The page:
Research Article  Open Access
Gianmarco Dinelli, Gabriele Meoni, Emilio Rapuano, Gionata Benelli, Luca Fanucci, "An FPGABased Hardware Accelerator for CNNs Using OnChip Memories Only: Design and Benchmarking with Intel Movidius Neural Compute Stick", International Journal of Reconfigurable Computing, vol. 2019, Article ID 7218758, 13 pages, 2019. https://doi.org/10.1155/2019/7218758
An FPGABased Hardware Accelerator for CNNs Using OnChip Memories Only: Design and Benchmarking with Intel Movidius Neural Compute Stick
Abstract
During the last years, convolutional neural networks have been used for different applications, thanks to their potentiality to carry out tasks by using a reduced number of parameters when compared with other deep learning approaches. However, power consumption and memory footprint constraints, typical of on the edge and portable applications, usually collide with accuracy and latency requirements. For such reasons, commercial hardware accelerators have become popular, thanks to their architecture designed for the inference of general convolutional neural network models. Nevertheless, fieldprogrammable gate arrays represent an interesting perspective since they offer the possibility to implement a hardware architecture tailored to a specific convolutional neural network model, with promising results in terms of latency and power consumption. In this article, we propose a full onchip fieldprogrammable gate array hardware accelerator for a separable convolutional neural network, which was designed for a keyword spotting application. We started from the model implemented in a previous work for the Intel Movidius Neural Compute Stick. For our goals, we appropriately quantized such a model through a bittrue simulation, and we realized a dedicated architecture exclusively using onchip memories. A benchmark comparing the results on different fieldprogrammable gate array families by Xilinx and Intel with the implementation on the Neural Compute Stick was realized. The analysis shows that better inference time and energy per inference results can be obtained with comparable accuracy at expenses of a higher design effort and development time through the FPGA solution.
1. Introduction
During the last years, convolutional neural networks (CNNs) found application in many different fields like object detection [1, 2], object recognition [3, 4], and KeyWord Spotting (KWS) [5, 6]. Although they proved excellent results on cloud, their applicability for portable systems is challenging because of the additional constraints in terms of memory footprint and power consumption, which generally conflict with latency and accuracy requirements. In particular, in general purpose solutions based on the use of a microcontroller, the limited available memory limits the complexity of the network, with possible impact on the accuracy of the system [7]. In the same way, microcontrollerbased systems feature the worst tradeoff between power consumption and timing performances [8].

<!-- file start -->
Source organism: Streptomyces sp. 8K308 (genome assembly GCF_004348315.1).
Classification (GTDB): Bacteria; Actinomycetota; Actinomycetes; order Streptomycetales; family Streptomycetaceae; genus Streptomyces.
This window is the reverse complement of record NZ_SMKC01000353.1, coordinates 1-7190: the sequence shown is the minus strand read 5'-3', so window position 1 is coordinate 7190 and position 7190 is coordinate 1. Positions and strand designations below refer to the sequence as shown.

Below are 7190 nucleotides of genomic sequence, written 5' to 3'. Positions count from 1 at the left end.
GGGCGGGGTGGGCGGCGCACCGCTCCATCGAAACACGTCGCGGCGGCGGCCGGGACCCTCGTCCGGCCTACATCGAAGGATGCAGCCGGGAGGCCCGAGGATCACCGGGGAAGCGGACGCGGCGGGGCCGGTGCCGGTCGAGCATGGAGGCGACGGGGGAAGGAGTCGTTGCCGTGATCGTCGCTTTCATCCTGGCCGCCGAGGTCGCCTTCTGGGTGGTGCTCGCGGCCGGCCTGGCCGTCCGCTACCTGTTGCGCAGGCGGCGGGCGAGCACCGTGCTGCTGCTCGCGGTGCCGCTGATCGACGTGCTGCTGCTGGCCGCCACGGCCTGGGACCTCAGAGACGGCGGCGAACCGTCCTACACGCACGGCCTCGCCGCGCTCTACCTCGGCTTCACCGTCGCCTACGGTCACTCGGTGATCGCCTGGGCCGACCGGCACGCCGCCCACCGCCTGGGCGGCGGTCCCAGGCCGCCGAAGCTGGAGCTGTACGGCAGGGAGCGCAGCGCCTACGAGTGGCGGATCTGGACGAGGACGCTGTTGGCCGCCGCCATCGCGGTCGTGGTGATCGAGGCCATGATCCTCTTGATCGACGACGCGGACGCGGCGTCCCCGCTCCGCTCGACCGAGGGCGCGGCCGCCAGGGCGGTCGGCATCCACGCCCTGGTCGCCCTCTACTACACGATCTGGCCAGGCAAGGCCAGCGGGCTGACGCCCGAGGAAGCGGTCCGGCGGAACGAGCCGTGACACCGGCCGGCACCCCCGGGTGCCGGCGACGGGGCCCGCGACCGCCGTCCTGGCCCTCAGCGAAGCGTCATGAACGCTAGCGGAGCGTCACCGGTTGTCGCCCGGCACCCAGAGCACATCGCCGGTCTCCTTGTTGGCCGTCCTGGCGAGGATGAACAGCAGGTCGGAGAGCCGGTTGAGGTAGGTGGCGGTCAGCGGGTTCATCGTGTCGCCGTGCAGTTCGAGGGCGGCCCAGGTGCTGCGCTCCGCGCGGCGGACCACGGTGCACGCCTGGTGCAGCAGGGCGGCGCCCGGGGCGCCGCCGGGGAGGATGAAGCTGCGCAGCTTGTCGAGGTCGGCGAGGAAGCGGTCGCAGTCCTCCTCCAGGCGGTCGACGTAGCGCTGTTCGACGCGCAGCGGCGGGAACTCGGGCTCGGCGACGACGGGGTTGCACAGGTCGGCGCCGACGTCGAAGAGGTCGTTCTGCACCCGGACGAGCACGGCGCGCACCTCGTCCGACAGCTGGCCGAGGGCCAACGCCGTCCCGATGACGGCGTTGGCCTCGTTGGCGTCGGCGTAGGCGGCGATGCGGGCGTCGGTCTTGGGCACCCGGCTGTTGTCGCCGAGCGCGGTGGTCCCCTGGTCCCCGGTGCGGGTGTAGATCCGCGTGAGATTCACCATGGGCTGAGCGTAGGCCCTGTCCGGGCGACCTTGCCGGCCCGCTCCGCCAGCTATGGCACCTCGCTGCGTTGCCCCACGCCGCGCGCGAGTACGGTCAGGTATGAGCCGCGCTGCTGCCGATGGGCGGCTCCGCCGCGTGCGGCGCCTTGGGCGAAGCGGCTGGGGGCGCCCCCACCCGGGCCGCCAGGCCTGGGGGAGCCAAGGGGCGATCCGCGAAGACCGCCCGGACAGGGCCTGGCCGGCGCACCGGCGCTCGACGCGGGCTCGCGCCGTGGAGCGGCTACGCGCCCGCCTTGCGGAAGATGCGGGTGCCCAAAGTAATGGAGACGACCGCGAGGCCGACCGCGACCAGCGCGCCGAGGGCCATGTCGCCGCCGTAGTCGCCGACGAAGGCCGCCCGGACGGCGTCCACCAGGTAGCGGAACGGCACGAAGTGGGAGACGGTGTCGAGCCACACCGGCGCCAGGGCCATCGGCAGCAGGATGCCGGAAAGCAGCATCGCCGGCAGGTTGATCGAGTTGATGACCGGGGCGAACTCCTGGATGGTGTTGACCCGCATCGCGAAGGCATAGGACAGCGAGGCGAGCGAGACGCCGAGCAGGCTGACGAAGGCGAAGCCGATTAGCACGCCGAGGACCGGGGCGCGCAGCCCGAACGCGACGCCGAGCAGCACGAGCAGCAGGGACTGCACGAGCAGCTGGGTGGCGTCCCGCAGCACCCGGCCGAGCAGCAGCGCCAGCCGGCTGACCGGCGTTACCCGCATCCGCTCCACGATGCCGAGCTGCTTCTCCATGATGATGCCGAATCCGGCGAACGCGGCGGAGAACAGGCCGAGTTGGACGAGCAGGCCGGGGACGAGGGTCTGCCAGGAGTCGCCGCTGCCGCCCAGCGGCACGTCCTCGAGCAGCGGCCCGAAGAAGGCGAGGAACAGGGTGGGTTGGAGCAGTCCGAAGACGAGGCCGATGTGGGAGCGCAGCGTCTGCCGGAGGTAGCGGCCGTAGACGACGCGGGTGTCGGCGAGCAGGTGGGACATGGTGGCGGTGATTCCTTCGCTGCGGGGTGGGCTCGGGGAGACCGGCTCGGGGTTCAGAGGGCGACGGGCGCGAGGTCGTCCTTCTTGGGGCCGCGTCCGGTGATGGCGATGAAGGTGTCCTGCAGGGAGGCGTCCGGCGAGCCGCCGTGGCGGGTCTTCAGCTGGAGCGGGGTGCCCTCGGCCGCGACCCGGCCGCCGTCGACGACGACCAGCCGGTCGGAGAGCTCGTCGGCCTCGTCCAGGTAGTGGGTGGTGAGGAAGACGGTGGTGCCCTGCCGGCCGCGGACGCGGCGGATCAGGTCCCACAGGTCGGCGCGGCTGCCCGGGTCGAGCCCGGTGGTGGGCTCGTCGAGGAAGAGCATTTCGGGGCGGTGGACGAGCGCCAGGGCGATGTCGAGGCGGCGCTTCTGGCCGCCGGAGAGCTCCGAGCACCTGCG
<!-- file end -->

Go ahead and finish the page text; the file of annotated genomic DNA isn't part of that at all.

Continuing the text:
For this reason, commercial hardware accelerators for CNNs such as Neural Compute Stick (NCS) [9], Neural Compute Stick 2 (NCS2) [9], and Google Coral [10] were produced. Such products feature optimized hardware architectures that allow to realize inferences of CNN models with low latency and reduced power consumption. Standard communication protocols, such as Universal Serial Bus (USB) 3.0., are generally exploited for communication purposes.
Nevertheless, since they were designed for the implementation of generic CNNs, their architectures are extremely flexible at the expense of the optimization of the single model.
For such a reason, hardware accelerators customized for a specific application might offer an interesting alternative for accelerating CNNs. In particular, fieldprogrammable gate arrays (FPGAs) represent an interesting tradeoff between cost, flexibility, and performances [11], especially for applications whose architectures have been changing too rapidly to rely on applicationspecific integrated circuits (ASICs) and whose production volumes might be not sufficient. FPGAs offer high flexibility at the same time, which permits the implementation of different models with a high degree of parallelism [8] and the possibility of customizing the architecture for a specific application.